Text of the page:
• Understanding the implications of sustainability for the geosystem services: The guiding principles for sustainable development have so far not been applied specifically to geosystem services. Therefore, there is no common understanding of what criteria to put forward to guide sustainability evaluation, and how to measure them. Methodological or conceptual contributions that shed more light on the principles that are required to guide the management of geosystem services in a sustainable manner are encouraged. 
  • Sustainable development of the geosystem services: The geosystem services consists of a combination of  renewable and non-renewable resources, but those can become depleted if overproduced. This would lead to a supply interruption of several decades. This is a future concern, but one that needs to be understood today. Contributions that provide an alternative to the existing ad-hoc or first-come-first-served regime are welcome. Such contributions will serve in establishing fundamental understanding towards managing the subsurface on long-term. 
  • Social sustainability of development of geosystem services: Subsurface developments impact nearby residents  in a disproportional way. Such structural inequities lead to social opposition resulting from the neglection of relevant values. Contributions that addresses the interconnected rules/norms within and between the different stakeholders in a societal context for the subsurface are invited. 

The outcome of the sessions is relevant to the fundamentals of the approaches of Ecological Economics. Through this sessions, the contributions shed light on the approaches to consider the geosystem as source of functions and services that have an intrinsic value. Addressing the geosystem (of which the subsurface is a part of) from this perspective allows for re-evaluating the ongoing utilization rates. Thereby, establishing limits to geosystem services use based on the principles of strong sustainability. Geosystem services management, when aligned with the degrowth concept, offers a pathway to sustainable, equitable, and environmentally responsible resource use principles. It will contribute to a more balanced and regenerative relationship between the limits of finite natural capital, utilization patterns within the economy and societal structures, essential for a degrowth-oriented future. Addressing the management of services stemming from the geosystem is vital for addressing the management of natural capital comprehensively. Although geosystem services vary from ecosystem services temporally and spatially, they need to be an active part of the discussion on managing natural capital.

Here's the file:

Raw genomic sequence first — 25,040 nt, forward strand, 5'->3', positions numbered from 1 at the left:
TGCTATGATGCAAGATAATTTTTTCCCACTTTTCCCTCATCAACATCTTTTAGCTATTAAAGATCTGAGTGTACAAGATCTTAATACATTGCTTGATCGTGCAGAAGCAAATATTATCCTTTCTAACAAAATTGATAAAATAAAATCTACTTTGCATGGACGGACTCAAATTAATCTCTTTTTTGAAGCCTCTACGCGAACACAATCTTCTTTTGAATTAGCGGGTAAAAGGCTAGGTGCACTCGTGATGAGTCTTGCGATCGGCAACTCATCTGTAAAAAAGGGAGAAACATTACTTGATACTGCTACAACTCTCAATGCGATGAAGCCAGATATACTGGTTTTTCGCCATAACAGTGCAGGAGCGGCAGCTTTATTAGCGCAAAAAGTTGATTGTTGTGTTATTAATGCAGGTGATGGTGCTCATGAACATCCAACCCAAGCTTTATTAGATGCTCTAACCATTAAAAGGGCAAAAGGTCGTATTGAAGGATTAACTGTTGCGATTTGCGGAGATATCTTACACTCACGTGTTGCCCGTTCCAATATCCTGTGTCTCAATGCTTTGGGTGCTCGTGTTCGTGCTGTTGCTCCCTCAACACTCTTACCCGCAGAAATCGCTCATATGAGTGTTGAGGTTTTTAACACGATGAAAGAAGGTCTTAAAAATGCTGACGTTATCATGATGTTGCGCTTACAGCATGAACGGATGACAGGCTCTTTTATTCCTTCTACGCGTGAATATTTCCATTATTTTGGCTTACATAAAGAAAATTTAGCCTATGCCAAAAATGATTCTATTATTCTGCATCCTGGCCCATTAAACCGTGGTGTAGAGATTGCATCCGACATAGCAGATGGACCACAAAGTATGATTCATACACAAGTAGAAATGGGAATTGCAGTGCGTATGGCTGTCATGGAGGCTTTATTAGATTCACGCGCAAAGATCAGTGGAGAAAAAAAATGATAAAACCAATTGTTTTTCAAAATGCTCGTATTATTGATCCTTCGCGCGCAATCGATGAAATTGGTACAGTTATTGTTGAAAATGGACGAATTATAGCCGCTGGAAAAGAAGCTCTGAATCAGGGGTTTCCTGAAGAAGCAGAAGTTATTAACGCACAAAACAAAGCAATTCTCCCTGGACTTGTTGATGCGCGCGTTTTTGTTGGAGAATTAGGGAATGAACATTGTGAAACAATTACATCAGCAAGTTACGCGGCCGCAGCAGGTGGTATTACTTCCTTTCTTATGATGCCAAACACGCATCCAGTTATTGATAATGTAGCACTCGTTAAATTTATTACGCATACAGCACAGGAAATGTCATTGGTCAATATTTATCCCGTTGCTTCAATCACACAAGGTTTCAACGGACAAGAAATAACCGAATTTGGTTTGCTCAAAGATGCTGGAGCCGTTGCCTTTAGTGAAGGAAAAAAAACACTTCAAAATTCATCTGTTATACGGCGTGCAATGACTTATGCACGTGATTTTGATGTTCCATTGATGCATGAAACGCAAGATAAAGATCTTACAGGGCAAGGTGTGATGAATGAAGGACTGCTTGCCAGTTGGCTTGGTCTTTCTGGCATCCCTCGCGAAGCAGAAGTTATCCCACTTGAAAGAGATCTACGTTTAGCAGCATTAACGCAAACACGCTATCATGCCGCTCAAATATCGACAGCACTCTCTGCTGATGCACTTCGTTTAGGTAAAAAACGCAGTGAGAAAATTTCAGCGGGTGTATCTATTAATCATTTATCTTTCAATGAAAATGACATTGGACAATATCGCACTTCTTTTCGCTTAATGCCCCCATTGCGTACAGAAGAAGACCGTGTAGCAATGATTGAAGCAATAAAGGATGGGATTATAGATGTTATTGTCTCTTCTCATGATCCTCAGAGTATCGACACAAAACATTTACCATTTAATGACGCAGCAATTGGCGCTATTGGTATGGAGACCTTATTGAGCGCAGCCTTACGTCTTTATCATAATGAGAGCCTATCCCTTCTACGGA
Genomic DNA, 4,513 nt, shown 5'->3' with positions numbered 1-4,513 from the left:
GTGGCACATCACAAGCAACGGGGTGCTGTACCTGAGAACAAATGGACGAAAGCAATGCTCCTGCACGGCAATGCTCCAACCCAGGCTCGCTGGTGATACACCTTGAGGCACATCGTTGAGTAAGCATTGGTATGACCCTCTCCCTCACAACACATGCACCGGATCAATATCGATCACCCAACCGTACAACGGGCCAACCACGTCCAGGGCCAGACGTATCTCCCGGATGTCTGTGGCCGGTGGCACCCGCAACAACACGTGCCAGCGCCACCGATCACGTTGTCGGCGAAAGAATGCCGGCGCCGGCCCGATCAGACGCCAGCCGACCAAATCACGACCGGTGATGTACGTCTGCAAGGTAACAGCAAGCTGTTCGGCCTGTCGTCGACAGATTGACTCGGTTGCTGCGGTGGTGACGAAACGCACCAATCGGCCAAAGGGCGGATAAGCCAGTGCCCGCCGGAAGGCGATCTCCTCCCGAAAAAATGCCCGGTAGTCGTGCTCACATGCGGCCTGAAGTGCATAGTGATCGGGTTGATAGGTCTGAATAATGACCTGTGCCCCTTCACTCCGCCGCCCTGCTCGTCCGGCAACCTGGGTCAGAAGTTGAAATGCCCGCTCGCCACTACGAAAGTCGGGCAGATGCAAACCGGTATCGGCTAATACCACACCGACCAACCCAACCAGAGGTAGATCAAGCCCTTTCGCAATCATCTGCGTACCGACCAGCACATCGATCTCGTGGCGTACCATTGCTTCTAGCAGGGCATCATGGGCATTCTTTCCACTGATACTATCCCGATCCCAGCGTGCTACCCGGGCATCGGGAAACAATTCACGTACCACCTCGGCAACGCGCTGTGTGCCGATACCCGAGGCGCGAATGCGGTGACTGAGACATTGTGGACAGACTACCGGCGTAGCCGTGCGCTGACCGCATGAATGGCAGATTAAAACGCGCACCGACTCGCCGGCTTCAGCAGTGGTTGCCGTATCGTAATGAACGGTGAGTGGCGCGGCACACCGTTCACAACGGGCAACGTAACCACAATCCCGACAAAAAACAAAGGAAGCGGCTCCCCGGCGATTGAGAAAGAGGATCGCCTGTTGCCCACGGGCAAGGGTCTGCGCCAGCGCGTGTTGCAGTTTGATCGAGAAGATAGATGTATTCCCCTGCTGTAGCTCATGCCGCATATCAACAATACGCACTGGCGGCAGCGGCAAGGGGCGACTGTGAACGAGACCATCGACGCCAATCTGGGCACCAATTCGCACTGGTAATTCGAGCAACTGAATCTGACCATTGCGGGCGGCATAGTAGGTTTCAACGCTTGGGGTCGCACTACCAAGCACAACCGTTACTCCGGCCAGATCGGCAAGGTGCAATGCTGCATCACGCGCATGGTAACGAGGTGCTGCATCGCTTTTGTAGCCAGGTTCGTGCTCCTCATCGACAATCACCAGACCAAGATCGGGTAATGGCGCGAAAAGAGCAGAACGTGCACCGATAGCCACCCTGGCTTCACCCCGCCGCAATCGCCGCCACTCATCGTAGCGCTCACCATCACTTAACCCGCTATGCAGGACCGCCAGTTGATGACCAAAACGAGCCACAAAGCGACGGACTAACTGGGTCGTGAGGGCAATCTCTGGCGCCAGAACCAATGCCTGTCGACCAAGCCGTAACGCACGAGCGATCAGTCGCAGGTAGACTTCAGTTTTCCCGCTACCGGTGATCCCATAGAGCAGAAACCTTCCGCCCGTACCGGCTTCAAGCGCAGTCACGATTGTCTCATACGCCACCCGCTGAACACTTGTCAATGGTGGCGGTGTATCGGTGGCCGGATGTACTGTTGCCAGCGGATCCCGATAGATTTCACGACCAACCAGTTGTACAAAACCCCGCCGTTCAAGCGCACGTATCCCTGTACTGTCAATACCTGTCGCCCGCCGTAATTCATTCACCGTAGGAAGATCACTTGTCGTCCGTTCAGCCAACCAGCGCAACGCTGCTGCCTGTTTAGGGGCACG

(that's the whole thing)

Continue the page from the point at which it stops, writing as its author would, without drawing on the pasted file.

The scientific contribution of the  proposed session emphasizes on the methodologies and the approaches that are required to reduce resource consumption and waste. Particularly, addressing the sustainable practices for the utilization of geosystem services that can ultimately translate to decreasing pressure on earth’s resources (both ecosystem and geosystem combined). By defining the limits of utilization of geosystem services, the interlinkages between geosystem services and ecosystems is expected to be addressed through this session. 

Session Format:

  • Presentations format: Conventional panel contributions
  • Chair of the session: Tine Compernolle and Kris Piessens 

1. Introduction (5 minutes) 

The session kicks off with an overview of the significance of sustainable management of geosystem services. The stage will be set for a deep dive into the various presentations that follow.

2. Presentations (15 minutes/presenter) 

Each presenter will be given strictly 12 minutes for the presentation with 3 minutes devoted for questions from the audience or the chair. Based on the time limitations, a maximum of 5 participants and a minimum of 3 presenters can participate in this session. In case of presenters lesser than 5, more time can be devoted for questions. 

3. Closing Remarks (2 mins): Concluding the session with gratitude for the presenters and the audience. If time permits, audience can ask questions to the presenters. 

The takeaways for the presenters will be in form of feedback from peers and experts to enhance the robustness of their research. While for the other audience, they can be exposed to the diverse perspectives and approaches within the management of geosystem services.